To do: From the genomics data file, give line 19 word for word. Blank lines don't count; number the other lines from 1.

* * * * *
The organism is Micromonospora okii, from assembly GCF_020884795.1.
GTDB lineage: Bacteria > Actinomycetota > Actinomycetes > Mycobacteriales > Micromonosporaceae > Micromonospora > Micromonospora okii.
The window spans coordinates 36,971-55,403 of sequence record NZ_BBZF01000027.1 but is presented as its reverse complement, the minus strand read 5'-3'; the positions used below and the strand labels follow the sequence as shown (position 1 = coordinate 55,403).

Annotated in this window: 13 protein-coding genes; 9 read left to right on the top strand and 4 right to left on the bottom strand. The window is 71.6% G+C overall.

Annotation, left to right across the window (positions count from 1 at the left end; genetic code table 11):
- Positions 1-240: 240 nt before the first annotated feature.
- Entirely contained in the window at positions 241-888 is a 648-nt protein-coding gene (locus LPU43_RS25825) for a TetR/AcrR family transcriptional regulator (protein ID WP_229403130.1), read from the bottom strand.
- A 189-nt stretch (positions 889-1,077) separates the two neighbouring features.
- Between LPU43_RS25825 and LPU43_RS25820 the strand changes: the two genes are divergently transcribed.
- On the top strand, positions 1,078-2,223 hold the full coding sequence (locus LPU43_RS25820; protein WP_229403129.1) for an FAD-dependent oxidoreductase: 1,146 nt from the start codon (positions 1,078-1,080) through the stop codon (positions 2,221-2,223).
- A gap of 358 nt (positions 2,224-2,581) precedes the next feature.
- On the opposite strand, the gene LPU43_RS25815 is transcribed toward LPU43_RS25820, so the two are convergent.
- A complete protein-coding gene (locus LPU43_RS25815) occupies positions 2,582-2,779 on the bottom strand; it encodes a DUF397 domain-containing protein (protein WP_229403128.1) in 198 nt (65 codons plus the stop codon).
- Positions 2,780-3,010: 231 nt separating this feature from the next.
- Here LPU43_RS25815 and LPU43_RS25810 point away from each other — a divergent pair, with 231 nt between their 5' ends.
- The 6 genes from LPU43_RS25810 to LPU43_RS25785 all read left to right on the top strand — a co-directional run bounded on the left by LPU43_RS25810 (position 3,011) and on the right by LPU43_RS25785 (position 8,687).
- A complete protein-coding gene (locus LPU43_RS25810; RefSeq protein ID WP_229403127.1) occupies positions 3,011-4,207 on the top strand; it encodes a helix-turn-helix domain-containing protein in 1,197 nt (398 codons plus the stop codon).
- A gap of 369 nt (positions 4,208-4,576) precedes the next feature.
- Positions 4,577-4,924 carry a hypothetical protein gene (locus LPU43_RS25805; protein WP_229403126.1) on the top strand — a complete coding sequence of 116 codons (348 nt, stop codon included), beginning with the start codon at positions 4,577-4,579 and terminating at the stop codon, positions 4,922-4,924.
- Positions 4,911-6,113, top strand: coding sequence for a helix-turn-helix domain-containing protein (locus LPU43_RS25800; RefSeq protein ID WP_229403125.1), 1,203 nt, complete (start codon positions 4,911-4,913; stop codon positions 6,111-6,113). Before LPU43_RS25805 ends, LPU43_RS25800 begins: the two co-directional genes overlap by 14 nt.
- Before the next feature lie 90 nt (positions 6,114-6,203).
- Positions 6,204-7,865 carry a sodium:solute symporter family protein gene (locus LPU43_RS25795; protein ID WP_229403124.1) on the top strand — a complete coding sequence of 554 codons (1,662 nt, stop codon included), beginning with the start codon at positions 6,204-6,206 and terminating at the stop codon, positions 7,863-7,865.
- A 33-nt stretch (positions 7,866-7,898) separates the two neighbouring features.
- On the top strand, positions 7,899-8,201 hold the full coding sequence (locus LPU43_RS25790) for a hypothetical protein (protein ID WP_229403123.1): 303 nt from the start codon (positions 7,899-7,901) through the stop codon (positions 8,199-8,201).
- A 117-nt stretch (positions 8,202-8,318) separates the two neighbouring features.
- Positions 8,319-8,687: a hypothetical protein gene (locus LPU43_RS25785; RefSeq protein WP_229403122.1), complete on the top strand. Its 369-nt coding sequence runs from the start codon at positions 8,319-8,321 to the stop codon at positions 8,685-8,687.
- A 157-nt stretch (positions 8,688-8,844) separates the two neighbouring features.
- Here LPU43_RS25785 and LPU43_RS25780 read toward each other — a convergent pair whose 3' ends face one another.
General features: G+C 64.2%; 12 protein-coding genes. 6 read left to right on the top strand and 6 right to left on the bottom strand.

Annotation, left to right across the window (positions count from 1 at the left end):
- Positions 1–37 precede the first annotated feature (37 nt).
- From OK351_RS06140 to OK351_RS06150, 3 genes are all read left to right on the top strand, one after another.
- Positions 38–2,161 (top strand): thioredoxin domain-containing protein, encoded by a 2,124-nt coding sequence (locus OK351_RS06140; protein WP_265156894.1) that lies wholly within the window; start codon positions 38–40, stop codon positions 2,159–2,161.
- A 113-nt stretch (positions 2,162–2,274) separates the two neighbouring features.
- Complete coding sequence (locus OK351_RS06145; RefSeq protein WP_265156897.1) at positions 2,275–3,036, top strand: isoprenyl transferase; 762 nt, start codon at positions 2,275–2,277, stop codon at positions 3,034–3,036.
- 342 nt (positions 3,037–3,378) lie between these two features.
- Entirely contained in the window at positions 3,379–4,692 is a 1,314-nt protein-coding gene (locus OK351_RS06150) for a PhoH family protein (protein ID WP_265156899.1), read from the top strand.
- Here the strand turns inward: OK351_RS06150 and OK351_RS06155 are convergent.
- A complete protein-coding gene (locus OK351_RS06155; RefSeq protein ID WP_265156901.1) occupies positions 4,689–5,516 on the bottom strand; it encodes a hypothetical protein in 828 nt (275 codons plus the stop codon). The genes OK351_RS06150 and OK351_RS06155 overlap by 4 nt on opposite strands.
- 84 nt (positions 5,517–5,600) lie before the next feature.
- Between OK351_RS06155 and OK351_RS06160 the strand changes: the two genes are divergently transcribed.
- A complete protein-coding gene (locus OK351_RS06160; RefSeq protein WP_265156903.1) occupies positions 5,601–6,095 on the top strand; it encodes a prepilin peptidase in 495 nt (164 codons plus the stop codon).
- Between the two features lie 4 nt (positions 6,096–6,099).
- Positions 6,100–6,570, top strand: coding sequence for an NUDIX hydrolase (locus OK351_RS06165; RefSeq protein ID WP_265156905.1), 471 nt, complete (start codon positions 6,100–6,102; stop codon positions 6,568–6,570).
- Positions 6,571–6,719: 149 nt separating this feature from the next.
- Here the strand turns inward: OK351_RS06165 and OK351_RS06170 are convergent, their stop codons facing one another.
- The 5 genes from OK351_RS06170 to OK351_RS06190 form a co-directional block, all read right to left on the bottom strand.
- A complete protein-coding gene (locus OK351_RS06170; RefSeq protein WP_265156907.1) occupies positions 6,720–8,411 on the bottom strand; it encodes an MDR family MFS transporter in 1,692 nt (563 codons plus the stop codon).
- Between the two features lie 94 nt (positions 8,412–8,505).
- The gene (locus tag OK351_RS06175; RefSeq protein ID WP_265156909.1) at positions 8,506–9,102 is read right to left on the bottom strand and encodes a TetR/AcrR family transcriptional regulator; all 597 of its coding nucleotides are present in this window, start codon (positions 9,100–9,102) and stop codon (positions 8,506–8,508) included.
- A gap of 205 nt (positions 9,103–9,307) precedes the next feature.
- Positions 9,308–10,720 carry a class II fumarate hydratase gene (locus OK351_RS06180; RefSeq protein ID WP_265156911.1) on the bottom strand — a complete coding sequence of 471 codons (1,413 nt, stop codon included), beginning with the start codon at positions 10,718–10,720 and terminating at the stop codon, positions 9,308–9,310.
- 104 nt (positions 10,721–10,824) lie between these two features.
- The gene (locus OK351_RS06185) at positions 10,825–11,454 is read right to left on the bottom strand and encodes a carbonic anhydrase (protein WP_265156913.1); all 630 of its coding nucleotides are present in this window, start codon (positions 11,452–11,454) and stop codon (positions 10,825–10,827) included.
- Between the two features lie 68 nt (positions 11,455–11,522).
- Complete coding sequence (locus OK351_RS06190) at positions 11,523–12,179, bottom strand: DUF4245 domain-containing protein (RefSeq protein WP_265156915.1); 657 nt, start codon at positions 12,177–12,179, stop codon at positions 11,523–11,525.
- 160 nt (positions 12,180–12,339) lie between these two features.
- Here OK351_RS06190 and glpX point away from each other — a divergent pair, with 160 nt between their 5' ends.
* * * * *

- Positions 4,577-4,924 carry a hypothetical protein gene (locus LPU43_RS25805; protein WP_229403126.1) on the top strand — a complete coding sequence of 116 codons (348 nt, stop codon included), beginning with the start codon at positions 4,577-4,579 and terminating at the stop codon, positions 4,922-4,924.